Taopi Tornado: ‘We’re just so grateful’
Published 3:51 pm Friday, April 15, 2022
TAOPI — Just days after an EF2 tornado tore through Taopi Tuesday night, the town already has taken major strides to try and reach some sort of normal.
Tuesday night’s storm cut a wide swath through the community’s west edge destroying 10 homes total, causing damages to others and downing trees all about town. However, the town already looks different, a sign of the hope displayed by its residents.
Yards and properties choked with material from homes and trees Wednesday morning were now cleared and more open.
“The landscaping is changing,” said Taopi Mayor Mary Huntley during a media briefing Friday afternoon. “Everything is changing. Mountains of trees piling up is progress for us.”
While the damage wrought by the tornado that sustained winds of around 130 mph was devastating, Huntley said that the community has shown resilience and its people are “anxious” to get on with the rebuilding of the community.
“I think people are feeling pretty good. Optimistic,” she said. “There’s a lot of grief here, but we’re very hopeful because we know we’re going to recover from this.”
Mower County Emergency Management Director Amy Lammey said Friday that clean-up efforts remain focused on cleaning up the down trees left by the tornado. Two large piles were visible on the west edge of Taopi with a large wood chipper waiting to start breaking down the trees.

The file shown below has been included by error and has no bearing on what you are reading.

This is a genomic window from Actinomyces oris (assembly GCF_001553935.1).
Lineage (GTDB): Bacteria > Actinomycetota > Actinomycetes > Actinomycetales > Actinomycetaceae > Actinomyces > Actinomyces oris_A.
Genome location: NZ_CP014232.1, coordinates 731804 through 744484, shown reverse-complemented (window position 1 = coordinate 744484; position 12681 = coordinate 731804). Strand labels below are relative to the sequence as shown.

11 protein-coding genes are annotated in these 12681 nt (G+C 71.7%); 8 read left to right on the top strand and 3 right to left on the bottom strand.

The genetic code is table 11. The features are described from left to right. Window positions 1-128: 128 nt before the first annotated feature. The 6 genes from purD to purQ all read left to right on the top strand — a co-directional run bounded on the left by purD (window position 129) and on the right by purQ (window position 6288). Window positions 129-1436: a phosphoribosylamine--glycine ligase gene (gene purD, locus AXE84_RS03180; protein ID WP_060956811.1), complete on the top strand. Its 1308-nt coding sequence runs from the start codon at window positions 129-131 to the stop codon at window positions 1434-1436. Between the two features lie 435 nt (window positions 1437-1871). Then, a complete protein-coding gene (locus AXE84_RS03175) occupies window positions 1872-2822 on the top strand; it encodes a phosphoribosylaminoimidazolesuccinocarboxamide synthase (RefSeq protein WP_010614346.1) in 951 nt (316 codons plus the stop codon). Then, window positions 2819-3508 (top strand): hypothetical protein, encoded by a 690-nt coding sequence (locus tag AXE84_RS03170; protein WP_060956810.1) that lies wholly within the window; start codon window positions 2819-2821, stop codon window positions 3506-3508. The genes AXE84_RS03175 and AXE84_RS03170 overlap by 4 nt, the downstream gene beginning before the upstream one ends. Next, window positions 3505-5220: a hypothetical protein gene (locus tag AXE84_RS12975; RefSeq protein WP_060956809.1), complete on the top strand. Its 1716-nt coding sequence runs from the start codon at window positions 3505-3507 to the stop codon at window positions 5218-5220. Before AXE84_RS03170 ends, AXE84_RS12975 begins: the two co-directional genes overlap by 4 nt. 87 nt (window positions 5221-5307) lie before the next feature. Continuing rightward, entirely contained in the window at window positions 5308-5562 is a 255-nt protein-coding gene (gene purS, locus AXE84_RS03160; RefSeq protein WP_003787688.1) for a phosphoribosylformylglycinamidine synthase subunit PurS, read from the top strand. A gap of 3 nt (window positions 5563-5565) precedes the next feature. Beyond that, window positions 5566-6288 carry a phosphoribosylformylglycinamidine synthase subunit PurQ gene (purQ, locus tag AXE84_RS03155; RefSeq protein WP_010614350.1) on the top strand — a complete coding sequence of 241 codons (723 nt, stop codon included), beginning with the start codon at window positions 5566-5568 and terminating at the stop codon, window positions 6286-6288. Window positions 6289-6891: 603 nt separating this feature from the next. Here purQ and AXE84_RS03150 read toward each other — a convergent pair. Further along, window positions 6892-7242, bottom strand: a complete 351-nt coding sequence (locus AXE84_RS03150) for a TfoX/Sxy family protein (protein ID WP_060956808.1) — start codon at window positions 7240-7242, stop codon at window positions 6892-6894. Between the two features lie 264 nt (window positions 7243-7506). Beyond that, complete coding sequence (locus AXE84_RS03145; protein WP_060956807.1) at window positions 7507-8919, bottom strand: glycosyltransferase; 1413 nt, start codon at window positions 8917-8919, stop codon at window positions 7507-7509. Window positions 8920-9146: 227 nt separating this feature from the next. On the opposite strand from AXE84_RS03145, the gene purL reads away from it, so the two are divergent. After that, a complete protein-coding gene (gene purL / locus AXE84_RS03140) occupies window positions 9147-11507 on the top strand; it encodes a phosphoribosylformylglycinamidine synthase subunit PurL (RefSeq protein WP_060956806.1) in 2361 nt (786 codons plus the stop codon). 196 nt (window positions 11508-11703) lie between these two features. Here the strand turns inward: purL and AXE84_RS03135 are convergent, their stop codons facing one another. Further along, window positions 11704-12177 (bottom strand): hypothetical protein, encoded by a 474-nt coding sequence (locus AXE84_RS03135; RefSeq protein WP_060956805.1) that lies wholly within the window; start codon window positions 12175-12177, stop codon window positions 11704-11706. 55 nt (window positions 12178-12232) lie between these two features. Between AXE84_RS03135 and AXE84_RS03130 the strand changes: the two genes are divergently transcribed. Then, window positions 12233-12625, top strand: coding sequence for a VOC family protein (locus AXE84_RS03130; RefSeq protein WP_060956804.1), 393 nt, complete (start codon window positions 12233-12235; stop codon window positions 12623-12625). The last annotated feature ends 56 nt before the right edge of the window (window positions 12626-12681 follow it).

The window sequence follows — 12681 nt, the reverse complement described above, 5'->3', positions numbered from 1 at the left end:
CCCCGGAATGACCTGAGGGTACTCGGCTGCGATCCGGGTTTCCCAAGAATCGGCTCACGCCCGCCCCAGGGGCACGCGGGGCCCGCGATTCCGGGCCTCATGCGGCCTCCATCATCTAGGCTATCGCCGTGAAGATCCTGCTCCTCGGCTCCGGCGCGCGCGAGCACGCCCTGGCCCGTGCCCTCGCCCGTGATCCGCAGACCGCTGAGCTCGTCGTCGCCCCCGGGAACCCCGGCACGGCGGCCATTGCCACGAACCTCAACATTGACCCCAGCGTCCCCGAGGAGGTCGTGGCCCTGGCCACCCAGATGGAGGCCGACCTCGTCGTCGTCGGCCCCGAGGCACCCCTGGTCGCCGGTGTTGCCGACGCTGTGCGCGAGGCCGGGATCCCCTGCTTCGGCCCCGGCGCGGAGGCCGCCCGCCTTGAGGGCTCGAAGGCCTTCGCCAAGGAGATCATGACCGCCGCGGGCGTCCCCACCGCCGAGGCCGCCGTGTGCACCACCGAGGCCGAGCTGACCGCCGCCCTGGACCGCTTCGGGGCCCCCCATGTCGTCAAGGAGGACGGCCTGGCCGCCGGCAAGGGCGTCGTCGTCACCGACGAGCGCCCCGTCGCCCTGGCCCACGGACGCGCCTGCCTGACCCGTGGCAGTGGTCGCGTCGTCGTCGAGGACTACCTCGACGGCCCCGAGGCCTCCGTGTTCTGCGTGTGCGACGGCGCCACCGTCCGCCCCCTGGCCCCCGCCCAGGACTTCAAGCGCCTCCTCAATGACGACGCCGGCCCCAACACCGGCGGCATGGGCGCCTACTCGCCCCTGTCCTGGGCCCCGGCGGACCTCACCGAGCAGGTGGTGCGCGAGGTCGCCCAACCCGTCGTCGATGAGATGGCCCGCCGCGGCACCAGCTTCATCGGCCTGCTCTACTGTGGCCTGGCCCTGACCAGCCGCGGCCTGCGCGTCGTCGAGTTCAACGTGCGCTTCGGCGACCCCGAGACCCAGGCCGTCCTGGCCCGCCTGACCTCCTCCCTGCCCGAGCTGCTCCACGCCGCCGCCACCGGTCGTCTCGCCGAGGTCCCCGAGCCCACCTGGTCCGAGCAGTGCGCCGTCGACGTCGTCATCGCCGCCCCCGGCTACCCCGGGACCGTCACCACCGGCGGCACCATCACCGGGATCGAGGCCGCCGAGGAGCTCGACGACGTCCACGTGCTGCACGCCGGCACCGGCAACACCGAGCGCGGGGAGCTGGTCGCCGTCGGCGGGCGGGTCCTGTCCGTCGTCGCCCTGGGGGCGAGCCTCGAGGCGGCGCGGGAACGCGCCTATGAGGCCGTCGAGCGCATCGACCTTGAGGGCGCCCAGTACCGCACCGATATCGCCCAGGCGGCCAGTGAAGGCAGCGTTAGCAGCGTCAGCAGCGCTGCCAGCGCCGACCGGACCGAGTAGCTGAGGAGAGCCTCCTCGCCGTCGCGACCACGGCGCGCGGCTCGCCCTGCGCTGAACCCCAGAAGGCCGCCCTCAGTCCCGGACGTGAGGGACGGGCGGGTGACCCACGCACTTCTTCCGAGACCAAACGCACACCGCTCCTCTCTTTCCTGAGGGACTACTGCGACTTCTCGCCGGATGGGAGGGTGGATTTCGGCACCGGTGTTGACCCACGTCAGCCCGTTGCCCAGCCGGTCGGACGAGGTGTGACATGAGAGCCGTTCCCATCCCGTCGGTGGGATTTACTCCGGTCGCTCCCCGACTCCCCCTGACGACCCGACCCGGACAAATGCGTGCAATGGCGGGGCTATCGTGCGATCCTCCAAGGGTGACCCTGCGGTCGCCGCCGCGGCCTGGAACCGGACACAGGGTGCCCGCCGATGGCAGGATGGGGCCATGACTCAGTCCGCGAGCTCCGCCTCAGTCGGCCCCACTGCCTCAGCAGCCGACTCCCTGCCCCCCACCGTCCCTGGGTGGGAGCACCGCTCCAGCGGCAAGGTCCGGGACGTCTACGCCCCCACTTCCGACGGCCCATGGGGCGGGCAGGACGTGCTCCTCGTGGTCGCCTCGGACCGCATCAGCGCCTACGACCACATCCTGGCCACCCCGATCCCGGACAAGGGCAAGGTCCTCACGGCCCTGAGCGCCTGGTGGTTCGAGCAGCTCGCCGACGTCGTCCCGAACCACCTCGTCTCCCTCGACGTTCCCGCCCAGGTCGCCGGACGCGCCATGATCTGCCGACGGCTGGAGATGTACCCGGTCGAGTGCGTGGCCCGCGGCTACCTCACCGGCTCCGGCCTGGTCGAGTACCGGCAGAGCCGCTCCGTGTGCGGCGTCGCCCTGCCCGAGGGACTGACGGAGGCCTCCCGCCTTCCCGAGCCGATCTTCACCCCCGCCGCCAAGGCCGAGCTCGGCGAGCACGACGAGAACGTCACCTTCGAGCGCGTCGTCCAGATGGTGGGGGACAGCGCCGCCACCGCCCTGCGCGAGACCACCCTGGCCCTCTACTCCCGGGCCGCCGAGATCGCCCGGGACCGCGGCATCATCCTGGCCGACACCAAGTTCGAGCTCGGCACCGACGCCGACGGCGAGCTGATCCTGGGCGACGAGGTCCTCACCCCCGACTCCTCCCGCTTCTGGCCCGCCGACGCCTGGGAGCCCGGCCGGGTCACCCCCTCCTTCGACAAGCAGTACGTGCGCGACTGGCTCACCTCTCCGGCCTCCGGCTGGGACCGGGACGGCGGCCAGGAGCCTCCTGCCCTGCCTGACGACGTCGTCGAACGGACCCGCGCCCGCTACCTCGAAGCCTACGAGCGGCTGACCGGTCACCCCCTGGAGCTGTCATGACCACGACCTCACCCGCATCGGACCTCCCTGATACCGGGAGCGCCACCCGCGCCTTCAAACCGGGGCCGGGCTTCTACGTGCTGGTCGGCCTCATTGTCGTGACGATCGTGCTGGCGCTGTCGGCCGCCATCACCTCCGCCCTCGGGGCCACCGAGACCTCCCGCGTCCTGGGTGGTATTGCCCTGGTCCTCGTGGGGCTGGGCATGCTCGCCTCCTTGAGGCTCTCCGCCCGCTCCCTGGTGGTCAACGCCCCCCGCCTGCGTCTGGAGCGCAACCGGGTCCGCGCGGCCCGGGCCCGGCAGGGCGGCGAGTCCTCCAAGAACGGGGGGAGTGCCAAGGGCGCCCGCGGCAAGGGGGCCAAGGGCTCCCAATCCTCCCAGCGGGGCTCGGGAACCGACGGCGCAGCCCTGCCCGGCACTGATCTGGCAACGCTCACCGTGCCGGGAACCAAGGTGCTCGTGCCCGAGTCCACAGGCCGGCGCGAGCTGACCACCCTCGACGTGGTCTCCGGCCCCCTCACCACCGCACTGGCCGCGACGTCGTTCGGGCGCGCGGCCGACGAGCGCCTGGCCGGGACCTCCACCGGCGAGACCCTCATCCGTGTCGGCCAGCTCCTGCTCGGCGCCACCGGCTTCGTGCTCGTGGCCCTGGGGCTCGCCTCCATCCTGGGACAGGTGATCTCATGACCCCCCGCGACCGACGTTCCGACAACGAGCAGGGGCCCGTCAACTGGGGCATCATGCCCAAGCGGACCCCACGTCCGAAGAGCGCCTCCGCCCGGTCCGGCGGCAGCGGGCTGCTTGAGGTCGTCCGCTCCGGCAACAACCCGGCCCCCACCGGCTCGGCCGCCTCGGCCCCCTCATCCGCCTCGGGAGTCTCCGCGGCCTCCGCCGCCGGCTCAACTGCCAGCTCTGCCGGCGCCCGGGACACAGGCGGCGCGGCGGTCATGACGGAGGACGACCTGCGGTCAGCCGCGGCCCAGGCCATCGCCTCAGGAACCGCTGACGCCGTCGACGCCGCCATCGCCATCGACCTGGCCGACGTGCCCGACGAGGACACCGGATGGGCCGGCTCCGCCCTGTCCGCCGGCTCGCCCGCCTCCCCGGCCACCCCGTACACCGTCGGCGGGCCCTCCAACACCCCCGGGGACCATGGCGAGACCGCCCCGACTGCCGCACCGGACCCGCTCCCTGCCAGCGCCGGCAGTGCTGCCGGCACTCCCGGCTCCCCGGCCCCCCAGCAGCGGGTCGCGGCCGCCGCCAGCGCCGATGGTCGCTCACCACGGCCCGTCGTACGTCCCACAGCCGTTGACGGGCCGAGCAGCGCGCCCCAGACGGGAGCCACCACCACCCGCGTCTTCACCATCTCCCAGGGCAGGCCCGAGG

She said the hope is to have that part of the clean-up completed by Tuesday or Wednesday of next week, which will be followed by the clearing of other debris left behind.
Despite the monumental work left ahead of residents, the hope of moving forward is sustained in part by the outpouring of support shown by the communities in Mower County as well as communities from outside of the area.
One such example was Baudoin Oil Company, which has been coming in each day to fill up generators, chainsaws and more, with funding coming from outside sources.
“We are just so grateful,” Huntley said of the ongoing support. “No matter where you came from, we are grateful.”
Lammey said that it’s too early to determine total damage estimates, but indicated that the threshold of around $82,000 had been met to receive state funding in order to get Taopi’s infrastructure back on track.
But she cautioned: “We’re still in the early stages of damage assessment.”
The task of total recovery is still a long ways off, but already Huntley said the town is looking forward to brighter days.
“At the end of this, we are going to have a celebration,” Huntley said beaming. “I want people to understand that even through all of this there has been demonstrated so much hope, so much good.”
Those who wish to help can give to a relief fund at the United Farmers State Bank of Adams.